By Ananda Shorey
WASHINGTON – The Supreme Court on Tuesday refused to hear a former Montgomery County schoolteacher’s challenge of a state law that mandates a public school holiday from the Friday before Easter to the Monday following.
Judith Koenick claimed the mandatory holiday is an unconstitutional infringement of the separation of church and state. Koenick declined to comment on the case, but her attorney said that the law provides benefits to Christians that the state does not provide to people of other religions.
“We’re disappointed that the Supreme Court decided not to hear the case,” said Dwight Sullivan, the attorney. “The Christian majority is treating itself better than it is treating the minorities.”
But a Montgomery County schools spokesman said the Supreme Court made an “excellent” decision. He said the lower court ruled correctly that this was not a separation of church and state issue and there was no abridgement of anyone’s right to practice their own religion.
“The case never should have been appealed in the first place and we’re grateful for the Supreme Court’s concurrence,” said the spokesman, Brian Porter.
Porter said the law requiring a holiday during what has become known as spring break has a secular justification: Because a high number of students would be gone during that time, it makes sense to close the schools. Spring break is designed to come midway between the semester, which is when Easter falls, he said.
The Montgomery County school system has other holidays celebrated by a large portion of the school population, such as Yom Kippur and Rosh Hashanah. Porter said those holidays are observed in Montgomery County when they fall on a weekday.
The U.S. 4th Circuit Court of Appeals in Richmond upheld the Maryland law on Aug. 20, ruling that closing the public schools on Good Friday and Easter Monday conferred no special benefit on Christians.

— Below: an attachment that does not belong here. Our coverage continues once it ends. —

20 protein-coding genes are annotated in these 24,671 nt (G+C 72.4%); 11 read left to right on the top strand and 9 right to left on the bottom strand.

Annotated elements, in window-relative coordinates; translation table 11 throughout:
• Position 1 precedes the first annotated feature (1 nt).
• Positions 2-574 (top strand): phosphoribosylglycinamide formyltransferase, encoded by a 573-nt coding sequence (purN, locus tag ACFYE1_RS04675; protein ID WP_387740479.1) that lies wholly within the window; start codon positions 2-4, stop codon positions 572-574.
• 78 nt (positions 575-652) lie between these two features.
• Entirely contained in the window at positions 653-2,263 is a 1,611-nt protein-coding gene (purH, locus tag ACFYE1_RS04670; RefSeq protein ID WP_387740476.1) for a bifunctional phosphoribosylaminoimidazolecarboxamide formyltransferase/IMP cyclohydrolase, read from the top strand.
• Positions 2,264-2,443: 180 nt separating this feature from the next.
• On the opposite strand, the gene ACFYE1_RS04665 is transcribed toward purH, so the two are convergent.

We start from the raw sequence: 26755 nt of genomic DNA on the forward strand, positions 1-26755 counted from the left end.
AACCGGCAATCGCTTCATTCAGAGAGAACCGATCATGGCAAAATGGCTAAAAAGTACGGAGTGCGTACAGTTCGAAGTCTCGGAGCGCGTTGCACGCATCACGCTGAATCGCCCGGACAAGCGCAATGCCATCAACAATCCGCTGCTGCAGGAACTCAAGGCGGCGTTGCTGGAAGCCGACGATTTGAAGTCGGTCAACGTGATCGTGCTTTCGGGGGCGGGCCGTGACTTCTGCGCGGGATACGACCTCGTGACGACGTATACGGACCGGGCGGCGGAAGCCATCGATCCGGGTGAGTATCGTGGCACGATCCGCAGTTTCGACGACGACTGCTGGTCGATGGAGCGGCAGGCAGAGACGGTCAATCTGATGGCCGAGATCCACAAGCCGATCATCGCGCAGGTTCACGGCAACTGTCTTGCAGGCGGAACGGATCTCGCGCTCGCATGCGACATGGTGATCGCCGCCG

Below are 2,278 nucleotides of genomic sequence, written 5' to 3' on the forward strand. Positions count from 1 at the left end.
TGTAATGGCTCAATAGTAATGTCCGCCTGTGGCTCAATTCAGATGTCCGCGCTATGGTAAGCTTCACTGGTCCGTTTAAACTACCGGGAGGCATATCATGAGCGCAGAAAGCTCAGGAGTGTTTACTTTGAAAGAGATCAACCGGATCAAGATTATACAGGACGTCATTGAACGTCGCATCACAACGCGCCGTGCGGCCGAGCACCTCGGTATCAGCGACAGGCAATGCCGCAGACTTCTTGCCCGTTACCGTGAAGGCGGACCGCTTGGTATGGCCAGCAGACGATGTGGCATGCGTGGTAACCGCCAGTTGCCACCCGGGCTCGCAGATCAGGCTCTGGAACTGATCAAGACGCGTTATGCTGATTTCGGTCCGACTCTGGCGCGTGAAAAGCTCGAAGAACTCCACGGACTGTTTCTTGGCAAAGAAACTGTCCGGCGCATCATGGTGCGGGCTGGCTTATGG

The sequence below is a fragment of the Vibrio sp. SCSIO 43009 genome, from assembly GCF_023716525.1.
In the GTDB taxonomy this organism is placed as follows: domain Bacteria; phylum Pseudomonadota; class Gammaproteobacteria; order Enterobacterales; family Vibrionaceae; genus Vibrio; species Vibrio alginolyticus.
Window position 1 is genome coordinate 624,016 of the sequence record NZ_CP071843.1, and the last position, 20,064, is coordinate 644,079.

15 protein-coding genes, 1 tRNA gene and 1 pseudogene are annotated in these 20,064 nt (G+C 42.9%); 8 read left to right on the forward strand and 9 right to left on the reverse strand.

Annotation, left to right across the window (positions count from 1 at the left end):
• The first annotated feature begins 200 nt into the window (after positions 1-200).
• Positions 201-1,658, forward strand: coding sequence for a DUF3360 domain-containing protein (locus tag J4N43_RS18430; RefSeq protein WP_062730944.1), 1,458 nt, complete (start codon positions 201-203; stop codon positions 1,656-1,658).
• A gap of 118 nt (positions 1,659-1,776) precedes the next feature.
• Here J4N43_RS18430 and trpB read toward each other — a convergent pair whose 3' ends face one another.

“The 4th Circuit Court of Appeals in Richmond ruled correctly that the state-mandated holidays surrounding Easter had lost their religious significance given secular customs and the scheduling of regular spring breaks,” Porter said.
The state law requiring school systems to give students time off around Easter weekend dates back to 1865. Sullivan said opponents of that law would rather see the decision on a Good Friday holiday left up to individual school districts.
As long as it is a mandated holiday, Sullivan said there is currently no way of knowing whether the majority of students would be out of school anyway on Good Friday, as supporters claim. Such holidays should be based purely on attendance, not arbitrarily centered on religious holidays, he said.
“It doesn’t let people play politics with it,” Sullivan said. “You look at the percentage of attendance and it would take the school out of that (holiday decision making).”
Montgomery County school board attorney Roger Titus said the school system was pleased by the high court’s action.
“We didn’t think the case was worthy of the Supreme Court hearing it,” Titus said. He said Koenick mischaracterized the statute and that she claimed federal circuit courts disagreed on the issue, when they do not.
Sullivan disagreed, saying Koenick “specifically pointed out the discrepancies between the circuits.”
“She’s disappointed,” he said.